Before construction of Santa Fe’s reservoir system in 1947, the Santa Fe River ran as a continuous flow. From its snow-fed branches in the upper watershed to the Río Grande, fish would swim, birds would fly and wildlife would come to splash and drink. Before Santa Fe was given its Spanish name, it was called “Po’e Gae,” meaning “watering place.”
We were blessed over the last two years with a substantial amount of water in the river due to necessary improvements of the Nichols and McClure reservoirs. With these projects almost complete, you may hear that “we’ll never again see that much water on a regular basis in the river.” This remains to be seen, but our city can and should continue to recreate a living river. This would improve the quality of our lives, provide a healthy boost to our economy, reconnect us with our past, recharge our aquifers, improve water quality to our downstream neighbors and restore our reason for being here.
Thanks to the hard work of former Mayor David Coss and the City Council, the river has responded well to the induced meandering, vegetative management and other erosion control projects. Pedestrians, joggers, cyclists, bird watchers and children of all ages are now enjoying the corridor—almost as if it were the good old days.
Fortunately, Mayor Javier Gonzales and the current City Council are building upon this work by taking a holistic view of the river and its contributing watershed. Serious efforts to bring back the river have been underway for decades, but part of bringing back the river involves a revolution in the way our culture approaches stormwater.
To better understand the basis of this revolution, let’s consider the words of Luna Leopold, the native New Mexican son of Aldo Leopold (whose “green fire” in the eyes of a dying wolf suggests the name of this newspaper). In his 1960 essay, Water and the Conservation Movement, Luna asks, “Did you ever wonder how rivers and streams may continue to flow during long periods without rainfall? The flow in rivers during times of fair weather is water draining slowly out of the ground into surface streams.”
In an average year the roofs and roads of the City Different shed over one billion gallons of water. Throughout the urban portion, impervious surfaces reduce infiltration into the ground, while they simultaneously divert runoff at alarming rates. It is this excessive speed and increased volume of runoff that is one of the main reasons why the Santa Fe River became less and less dependable over time. Instead of being supported by a steady flow of water from the kind of infiltration that Leopold describes, stormwater now flies off of our city in fits and starts—with long, dry spells in between. Meanwhile, the water that crashes through the arroyos and the river brings sediment and other pollutants with it, and this makes it ever harder for our “river” to be one.
A major initiative that the city of Santa Fe will focus on is the infiltration of more stormwater into the river. Up until recently, conventional standards required that runoff be directed quickly away from the built environment. But today, the city is assessing the use of green-infrastructure projects, low-impact developments and passive and active water-harvesting systems to capture and redirect water to the river by means of its greater watershed.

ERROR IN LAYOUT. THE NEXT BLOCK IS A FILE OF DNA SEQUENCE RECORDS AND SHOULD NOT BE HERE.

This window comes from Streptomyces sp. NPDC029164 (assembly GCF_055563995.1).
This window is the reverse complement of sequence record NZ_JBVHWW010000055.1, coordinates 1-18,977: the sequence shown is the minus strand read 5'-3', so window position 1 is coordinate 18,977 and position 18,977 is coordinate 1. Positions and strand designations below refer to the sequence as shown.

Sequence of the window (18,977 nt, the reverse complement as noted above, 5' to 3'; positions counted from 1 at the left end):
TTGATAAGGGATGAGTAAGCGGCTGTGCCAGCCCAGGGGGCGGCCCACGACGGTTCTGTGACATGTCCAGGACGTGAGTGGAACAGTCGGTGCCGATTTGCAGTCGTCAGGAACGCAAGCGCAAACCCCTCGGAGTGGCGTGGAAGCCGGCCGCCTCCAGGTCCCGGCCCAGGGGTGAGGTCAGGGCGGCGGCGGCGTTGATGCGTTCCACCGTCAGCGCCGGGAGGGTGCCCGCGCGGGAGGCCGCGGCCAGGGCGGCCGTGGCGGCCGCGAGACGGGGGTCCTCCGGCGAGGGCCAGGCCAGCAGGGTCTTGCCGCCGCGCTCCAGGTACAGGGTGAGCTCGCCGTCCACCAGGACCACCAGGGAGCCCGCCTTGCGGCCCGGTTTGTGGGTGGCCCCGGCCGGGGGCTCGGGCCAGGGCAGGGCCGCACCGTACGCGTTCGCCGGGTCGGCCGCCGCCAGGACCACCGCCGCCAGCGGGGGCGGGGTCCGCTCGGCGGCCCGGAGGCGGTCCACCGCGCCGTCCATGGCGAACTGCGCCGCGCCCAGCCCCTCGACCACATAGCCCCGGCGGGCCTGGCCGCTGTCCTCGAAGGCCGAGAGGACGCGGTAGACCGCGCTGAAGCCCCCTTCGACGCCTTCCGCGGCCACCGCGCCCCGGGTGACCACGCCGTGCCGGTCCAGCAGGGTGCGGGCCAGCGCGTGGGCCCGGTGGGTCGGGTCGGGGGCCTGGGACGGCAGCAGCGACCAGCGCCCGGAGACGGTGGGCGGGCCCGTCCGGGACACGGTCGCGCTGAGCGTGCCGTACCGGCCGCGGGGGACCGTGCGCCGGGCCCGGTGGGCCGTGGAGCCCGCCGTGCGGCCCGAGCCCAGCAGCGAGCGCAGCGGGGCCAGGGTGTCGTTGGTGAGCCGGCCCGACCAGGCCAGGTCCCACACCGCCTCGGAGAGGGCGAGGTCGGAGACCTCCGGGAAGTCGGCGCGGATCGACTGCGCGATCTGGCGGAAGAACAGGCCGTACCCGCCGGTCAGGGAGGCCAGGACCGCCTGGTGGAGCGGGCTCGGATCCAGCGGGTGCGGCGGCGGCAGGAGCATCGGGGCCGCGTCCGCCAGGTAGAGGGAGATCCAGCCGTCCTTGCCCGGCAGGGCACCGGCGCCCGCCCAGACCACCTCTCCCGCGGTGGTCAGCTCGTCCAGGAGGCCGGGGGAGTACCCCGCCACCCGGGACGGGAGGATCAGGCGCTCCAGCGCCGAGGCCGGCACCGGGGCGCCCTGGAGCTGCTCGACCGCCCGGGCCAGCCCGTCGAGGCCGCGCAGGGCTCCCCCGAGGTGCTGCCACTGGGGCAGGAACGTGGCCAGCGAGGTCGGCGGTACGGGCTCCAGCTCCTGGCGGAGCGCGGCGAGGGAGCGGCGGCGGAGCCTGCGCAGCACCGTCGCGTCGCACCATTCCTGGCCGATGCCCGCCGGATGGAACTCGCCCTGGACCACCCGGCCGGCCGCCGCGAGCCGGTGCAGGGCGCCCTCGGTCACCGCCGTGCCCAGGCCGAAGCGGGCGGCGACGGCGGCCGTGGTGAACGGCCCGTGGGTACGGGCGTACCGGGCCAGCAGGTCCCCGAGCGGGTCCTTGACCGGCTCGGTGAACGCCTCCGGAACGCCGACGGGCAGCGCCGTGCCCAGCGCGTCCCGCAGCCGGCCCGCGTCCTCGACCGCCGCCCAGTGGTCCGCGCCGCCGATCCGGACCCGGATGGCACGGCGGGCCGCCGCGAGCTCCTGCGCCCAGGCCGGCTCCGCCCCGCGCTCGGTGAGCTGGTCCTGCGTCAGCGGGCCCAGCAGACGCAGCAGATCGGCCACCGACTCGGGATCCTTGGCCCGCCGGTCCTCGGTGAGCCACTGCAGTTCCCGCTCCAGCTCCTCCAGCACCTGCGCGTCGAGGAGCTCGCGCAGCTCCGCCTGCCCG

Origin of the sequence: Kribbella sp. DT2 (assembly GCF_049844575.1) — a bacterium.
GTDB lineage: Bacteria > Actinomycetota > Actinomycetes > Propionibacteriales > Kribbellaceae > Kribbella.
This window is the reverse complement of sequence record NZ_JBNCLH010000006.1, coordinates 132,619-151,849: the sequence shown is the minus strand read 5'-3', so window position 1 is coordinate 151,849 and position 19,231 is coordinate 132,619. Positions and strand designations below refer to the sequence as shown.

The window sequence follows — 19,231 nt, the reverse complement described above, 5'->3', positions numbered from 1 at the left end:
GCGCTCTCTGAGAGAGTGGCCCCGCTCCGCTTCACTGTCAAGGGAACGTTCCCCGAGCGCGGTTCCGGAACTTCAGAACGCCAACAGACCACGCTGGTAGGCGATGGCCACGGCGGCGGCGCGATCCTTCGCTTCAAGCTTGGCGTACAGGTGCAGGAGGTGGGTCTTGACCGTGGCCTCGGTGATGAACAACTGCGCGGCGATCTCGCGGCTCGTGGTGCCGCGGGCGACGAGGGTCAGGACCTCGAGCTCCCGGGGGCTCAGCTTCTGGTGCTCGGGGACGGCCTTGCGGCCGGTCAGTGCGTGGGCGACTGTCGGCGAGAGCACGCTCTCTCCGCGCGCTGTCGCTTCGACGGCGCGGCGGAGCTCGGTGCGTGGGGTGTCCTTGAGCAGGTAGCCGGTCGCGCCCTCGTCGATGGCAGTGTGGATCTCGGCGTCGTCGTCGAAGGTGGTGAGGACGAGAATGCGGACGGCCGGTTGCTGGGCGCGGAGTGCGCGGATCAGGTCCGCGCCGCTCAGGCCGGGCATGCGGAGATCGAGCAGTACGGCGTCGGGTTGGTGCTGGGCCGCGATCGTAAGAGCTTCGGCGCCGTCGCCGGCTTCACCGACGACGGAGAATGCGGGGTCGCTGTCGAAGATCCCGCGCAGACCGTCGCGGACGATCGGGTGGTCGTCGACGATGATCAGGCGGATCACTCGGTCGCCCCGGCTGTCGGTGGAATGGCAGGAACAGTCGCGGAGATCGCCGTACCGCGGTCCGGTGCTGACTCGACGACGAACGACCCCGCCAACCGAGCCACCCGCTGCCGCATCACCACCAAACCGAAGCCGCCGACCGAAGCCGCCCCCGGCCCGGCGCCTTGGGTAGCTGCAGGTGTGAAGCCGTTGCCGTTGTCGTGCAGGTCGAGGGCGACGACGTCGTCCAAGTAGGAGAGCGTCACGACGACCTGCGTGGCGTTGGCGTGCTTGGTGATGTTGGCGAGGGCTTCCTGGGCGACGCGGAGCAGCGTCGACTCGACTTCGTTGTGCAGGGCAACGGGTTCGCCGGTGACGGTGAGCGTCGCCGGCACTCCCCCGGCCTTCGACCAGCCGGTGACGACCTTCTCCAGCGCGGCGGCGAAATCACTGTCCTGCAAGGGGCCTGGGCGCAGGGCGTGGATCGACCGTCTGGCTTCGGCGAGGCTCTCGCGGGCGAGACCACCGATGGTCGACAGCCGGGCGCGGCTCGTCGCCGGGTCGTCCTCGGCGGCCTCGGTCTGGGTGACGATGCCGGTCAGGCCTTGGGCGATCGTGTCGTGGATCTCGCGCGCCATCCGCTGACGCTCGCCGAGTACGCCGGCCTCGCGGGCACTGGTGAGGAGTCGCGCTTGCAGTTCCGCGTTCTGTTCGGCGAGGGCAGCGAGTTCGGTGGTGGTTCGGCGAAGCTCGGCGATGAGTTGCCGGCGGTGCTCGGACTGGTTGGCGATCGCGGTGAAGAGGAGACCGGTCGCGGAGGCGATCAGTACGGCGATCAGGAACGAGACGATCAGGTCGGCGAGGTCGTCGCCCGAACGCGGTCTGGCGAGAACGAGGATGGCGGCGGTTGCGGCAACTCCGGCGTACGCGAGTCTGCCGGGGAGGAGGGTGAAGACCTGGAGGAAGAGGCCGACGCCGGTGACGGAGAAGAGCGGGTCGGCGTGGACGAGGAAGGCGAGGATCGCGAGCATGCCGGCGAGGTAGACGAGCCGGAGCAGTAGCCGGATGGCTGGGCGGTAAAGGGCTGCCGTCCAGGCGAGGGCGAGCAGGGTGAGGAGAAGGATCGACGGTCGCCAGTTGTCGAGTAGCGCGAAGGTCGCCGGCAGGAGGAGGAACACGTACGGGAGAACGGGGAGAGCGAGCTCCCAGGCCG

To do this effectively, Mayor Gonzales, the council, the Santa Fe River Commission and city staff will be working with Luna Leopold’s idea and look at every arroyo as a potential stream that might one day feed the river with both surface and groundwater. To this end, a citywide arroyo assessment program ranks arroyos based on drainage problems, erosion issues and danger to infrastructure. Private/public arroyo projects that work with homeowners and/or neighborhood associations may soon be commonplace. Rain gardens, depressions that collect stormwater and clean it before it enters an arroyo or river, will become key features of these projects, as will native seeds and plants that stabilize slopes, absorb water, build soil and beautify our city.
In some of the wetter areas, often along acequia routes, locations for urban agriculture will also be identified and developed. In other areas, shade, windbreaks and biodiversity will become obvious additional benefits to the watershed-wide effort. Even plant material that provides noise abatement and view screening will be considered as projects are developed.
There are many ways that the public can contribute to the revitalization of the river. For some, the easiest would be to contribute to the Santa Fe River Conservation Fund. The fund is designed to provide monies for projects that will have a positive effect on our urban riparian areas. The city will match each donation dollar for dollar. Currently, you can check off a box on your water bill and, with the city’s forthcoming billing system, you will be able to sign up for recurring donations.
Another way to support a living river is to look into the work of the Santa Fe River Commission. The commission meets from 6 pm to 8 pm on the second Thursday of every month in the city’s offices in the Railyard. The commission has been key to getting improvements in the river to actually occur, and it is eagerly looking at new ways to bring our river back to life.
We can recreate a living river. It will take time for us to regularly see the flows that we have enjoyed over the last two years, but with our cooperative and concerted efforts this goal can be achieved. It’s a worthwhile goal, too. As climate change challenges the resiliency of cities everywhere, it’s exciting to be part of this city’s efforts—this watering place’s efforts—to bounce back better. It’s up to us to make it happen, though. Can you hear the happy splashes of future generations?
Melissa McDonald is the city of Santa Fe’s River & Watershed coordinator. She can be reached at email@example.com